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Main > Chinese folktales > Fairy tale "The Ghost Who Was Foiled"

The Ghost Who Was Foiled

Then he knew that she was the ghost of one who had hung herself. He got up softly and followed her, and, sure enough, she went into the village.

When she came to a certain house she slipped into the court through a crack in the door. The soldier leaped over the wall after her. It was a house with three rooms. In the rear room a lamp was burning dimly. The soldier looked through the window into the room, and there was a young woman of about twenty sitting on the bed, sighing deeply, and her kerchief was wet through with tears. Beside her lay a little child, asleep. The woman looked up toward the beam of the ceiling. One moment she would weep and the next she would stroke the child. When the soldier looked more closely, there was the ghost sitting up on the beam. She had passed the rope around her neck and was hanging herself in dumb show. And whenever she beckoned with her hand the woman looked up toward her. This went on for some time.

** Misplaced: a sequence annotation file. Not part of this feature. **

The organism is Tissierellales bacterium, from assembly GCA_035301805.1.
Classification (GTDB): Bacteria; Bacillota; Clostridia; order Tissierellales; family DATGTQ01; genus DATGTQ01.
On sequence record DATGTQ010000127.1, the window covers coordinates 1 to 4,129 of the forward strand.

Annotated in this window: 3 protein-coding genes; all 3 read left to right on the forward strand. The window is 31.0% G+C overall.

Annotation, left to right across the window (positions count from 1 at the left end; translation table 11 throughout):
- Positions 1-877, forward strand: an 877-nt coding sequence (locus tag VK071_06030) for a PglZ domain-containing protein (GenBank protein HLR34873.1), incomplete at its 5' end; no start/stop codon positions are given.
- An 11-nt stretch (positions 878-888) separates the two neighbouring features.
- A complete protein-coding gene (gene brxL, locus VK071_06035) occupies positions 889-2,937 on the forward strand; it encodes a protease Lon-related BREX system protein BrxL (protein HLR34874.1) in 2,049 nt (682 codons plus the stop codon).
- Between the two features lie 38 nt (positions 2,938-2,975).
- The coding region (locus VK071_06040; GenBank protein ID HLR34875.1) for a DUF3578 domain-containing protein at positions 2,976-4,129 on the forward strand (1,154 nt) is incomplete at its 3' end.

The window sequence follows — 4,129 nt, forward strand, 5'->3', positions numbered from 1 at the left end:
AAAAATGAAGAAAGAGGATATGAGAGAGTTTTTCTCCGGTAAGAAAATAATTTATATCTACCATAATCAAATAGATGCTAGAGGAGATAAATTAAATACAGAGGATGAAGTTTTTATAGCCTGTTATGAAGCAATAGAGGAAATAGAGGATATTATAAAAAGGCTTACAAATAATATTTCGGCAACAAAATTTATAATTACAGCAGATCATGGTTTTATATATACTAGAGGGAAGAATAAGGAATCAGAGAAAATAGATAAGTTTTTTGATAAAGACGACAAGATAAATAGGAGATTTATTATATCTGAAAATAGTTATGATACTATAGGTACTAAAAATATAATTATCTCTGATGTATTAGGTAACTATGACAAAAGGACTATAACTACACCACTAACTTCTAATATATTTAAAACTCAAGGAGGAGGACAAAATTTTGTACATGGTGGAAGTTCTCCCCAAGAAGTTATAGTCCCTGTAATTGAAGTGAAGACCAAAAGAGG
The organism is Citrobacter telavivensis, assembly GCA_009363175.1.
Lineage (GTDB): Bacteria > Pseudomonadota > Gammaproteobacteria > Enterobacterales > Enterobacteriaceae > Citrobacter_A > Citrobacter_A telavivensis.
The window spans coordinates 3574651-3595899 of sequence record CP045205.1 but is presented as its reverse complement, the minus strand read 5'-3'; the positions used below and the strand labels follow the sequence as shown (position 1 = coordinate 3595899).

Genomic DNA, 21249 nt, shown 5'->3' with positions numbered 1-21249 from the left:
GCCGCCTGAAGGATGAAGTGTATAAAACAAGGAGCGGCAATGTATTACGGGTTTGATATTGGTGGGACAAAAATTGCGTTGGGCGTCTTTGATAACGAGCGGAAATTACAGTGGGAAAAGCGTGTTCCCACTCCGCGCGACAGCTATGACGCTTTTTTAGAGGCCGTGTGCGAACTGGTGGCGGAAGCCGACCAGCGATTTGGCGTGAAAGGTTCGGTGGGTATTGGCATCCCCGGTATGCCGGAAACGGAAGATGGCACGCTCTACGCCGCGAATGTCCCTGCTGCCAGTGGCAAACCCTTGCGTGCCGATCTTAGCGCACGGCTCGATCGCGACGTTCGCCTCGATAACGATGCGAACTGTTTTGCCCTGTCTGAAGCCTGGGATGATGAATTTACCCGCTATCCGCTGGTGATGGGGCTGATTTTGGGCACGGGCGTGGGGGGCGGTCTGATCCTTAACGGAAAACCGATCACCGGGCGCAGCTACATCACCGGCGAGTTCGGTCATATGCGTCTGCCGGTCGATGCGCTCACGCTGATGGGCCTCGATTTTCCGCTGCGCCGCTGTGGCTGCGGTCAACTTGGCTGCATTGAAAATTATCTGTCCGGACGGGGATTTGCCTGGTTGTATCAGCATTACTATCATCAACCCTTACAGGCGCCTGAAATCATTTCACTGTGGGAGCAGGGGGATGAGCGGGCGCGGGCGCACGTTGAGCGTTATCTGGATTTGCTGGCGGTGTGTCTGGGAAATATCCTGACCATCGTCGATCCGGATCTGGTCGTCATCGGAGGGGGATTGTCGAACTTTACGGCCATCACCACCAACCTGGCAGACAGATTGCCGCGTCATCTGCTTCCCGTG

Finally the woman said: “You say it would be best for me to die. Very well, then, I will die; but I cannot part from my child!”

And once more she burst into tears. But the ghost merely laughed and coaxed her again.

So the woman said determinedly: “It is enough. I will die!”

With these words she opened her chest of clothes, put on new garments, and painted her face before the mirror. Then she drew up a bench and climbed up on it. She undid her girdle and knotted it to the beam. She had already stretched forth her neck and was about to leap from the bench, when the child suddenly awoke and began to cry. The woman climbed down again and soothed and quieted her child, and while she was petting it she wept, so that the tears fell from her eyes like a string of pearls. The ghost frowned and hissed, for it feared to lose its prey. In a short time the child had fallen asleep again, and the woman once more began to look aloft. Then she rose, again climbed on the bench, and was about to lay the noose about her neck when the soldier began to call out loudly and drum on the window-pane.

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